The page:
A small-business blog that covers health care, politics, economic development and more.
Wednesday, March 9, 2011
In the Chemo Room: 17 minutes to appeal $176,365 bill
I go back to the chemo room later today, but this morning I sat in on a medical panel that heard my appeal of Anthem Blue Cross Blue Shield's denial of $176,365 of radiation "benefits" I received last summer.
To make that clear: Anthem has initially refused to pay my doctors and my hospital $176,000 for treatments I received through May and June 2010 based on the company's medical protocols that don't consider the type of radiation therapy I received a standard treatment for metastasized colorectal cancer.
Both my doctors, Thomas Kenney, oncologist, and Seth Reiner, radiation, were on the 17-minute teleconferenced call as the appeal hearing was conducted, and both explained why they prescribed the treatments I was given. The panel seemed to agree, but a majority vote is to decide the issue and I am to be informed in 24 hours how the vote went down.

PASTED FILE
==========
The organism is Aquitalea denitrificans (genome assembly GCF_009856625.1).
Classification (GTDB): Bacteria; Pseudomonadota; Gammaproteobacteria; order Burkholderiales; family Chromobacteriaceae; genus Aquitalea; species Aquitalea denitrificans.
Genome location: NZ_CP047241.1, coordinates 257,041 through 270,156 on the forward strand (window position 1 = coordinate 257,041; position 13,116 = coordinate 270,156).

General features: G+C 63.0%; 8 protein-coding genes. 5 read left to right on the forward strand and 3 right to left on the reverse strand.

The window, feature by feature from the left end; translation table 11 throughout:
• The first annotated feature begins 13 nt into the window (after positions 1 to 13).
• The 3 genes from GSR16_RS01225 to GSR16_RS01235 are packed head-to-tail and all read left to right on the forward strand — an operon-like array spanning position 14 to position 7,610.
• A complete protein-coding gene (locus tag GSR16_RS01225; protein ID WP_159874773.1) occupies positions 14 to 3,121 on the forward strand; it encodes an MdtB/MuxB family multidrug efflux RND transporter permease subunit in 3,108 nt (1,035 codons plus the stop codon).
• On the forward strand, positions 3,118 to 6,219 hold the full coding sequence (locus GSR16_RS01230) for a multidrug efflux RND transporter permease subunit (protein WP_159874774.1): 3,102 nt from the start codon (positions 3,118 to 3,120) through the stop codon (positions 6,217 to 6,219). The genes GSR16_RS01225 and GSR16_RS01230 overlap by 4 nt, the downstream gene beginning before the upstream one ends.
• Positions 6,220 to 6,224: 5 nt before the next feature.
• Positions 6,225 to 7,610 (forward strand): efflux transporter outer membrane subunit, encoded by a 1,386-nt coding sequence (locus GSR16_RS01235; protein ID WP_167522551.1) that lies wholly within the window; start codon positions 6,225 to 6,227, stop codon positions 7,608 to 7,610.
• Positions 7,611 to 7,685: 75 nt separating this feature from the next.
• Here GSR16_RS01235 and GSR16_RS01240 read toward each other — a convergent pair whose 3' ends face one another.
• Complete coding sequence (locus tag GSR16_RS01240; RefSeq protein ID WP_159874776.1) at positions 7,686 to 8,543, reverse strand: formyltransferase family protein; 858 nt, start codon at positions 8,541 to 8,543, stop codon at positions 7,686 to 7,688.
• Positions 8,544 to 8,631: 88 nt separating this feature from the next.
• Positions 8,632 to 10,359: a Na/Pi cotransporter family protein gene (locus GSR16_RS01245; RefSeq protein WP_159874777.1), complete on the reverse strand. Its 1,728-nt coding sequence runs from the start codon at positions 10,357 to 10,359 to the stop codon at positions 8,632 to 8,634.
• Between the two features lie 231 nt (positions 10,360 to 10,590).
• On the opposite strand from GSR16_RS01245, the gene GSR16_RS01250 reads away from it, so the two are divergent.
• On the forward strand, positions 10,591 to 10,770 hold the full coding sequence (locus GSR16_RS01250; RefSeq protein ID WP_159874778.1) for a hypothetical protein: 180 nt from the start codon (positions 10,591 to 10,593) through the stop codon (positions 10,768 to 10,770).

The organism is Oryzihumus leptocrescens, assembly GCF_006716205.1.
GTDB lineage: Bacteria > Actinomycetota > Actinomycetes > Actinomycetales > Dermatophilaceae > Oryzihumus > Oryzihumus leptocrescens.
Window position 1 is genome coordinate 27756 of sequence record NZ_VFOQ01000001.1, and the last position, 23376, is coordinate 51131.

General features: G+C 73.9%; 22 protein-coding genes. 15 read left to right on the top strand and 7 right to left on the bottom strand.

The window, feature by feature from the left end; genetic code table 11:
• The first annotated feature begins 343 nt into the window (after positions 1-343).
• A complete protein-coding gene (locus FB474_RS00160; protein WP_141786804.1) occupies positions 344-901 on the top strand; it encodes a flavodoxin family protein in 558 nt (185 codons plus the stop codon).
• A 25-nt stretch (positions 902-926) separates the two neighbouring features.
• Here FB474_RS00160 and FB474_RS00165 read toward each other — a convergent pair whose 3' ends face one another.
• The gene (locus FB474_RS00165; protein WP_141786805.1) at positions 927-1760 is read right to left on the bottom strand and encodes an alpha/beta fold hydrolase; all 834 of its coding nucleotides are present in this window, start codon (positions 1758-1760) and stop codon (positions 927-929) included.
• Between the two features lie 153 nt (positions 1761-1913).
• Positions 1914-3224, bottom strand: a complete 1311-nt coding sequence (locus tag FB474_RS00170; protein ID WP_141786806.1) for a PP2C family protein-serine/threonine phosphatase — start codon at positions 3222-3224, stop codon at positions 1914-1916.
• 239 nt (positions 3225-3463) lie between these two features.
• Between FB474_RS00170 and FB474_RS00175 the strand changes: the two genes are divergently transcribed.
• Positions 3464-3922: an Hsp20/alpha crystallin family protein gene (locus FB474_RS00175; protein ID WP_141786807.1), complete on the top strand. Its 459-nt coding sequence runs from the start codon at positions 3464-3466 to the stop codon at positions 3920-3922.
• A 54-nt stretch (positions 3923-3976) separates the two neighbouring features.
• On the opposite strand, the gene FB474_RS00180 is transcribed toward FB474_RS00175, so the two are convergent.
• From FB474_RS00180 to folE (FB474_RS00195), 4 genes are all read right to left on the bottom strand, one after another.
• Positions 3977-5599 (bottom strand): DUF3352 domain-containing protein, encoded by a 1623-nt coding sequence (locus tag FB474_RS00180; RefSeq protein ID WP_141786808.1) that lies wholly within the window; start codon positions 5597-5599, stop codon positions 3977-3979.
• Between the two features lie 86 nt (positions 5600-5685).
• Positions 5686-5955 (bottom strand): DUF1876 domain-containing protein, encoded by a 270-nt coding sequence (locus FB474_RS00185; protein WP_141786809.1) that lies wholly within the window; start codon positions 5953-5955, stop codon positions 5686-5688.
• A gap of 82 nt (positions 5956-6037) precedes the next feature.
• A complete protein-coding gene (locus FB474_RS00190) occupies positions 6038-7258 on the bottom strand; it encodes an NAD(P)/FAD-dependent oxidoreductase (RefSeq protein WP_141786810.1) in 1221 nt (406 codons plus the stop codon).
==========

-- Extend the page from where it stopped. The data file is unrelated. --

It was all very professional, and my doctors both said they have participated in such review/appeals in the past. It is part of the "system" of health care we've got going for us here in America, and the new "affordable" health care act passed by Democrats last year probably won't change this part of the system.
The law preserved the role of private-sector health-insurance companies in the health-care industry, so health insurers, in order to preserve profit margins, will challenge doctors on protocols in order to keep from paying as much as possible on insurance policies that are racking up huge costs for care. If the company is successful, the bills fall to the patient, no matter their ability to pay, and the insurance company dodges, in my case, this one $176,000 bullet.
Anthem Blue Cross has already paid much more for my care during my near four-year battle against the disease, so I don't blame them for this attempt to save themselves some money. It's good business.
And its good business on my part and my doctors' parts to appeal initial decisions and make the insurance company pay. That's all part of the initial transaction I made with the insurer, and why I keep paying my ever-increasing premiums. The appeal process adds costs to the "system," but that's a policy the wise heads of industry and government have adopted.
Of course, a public option to private health insurance might suggest a cure to this national chronic economic illness. But that's another story.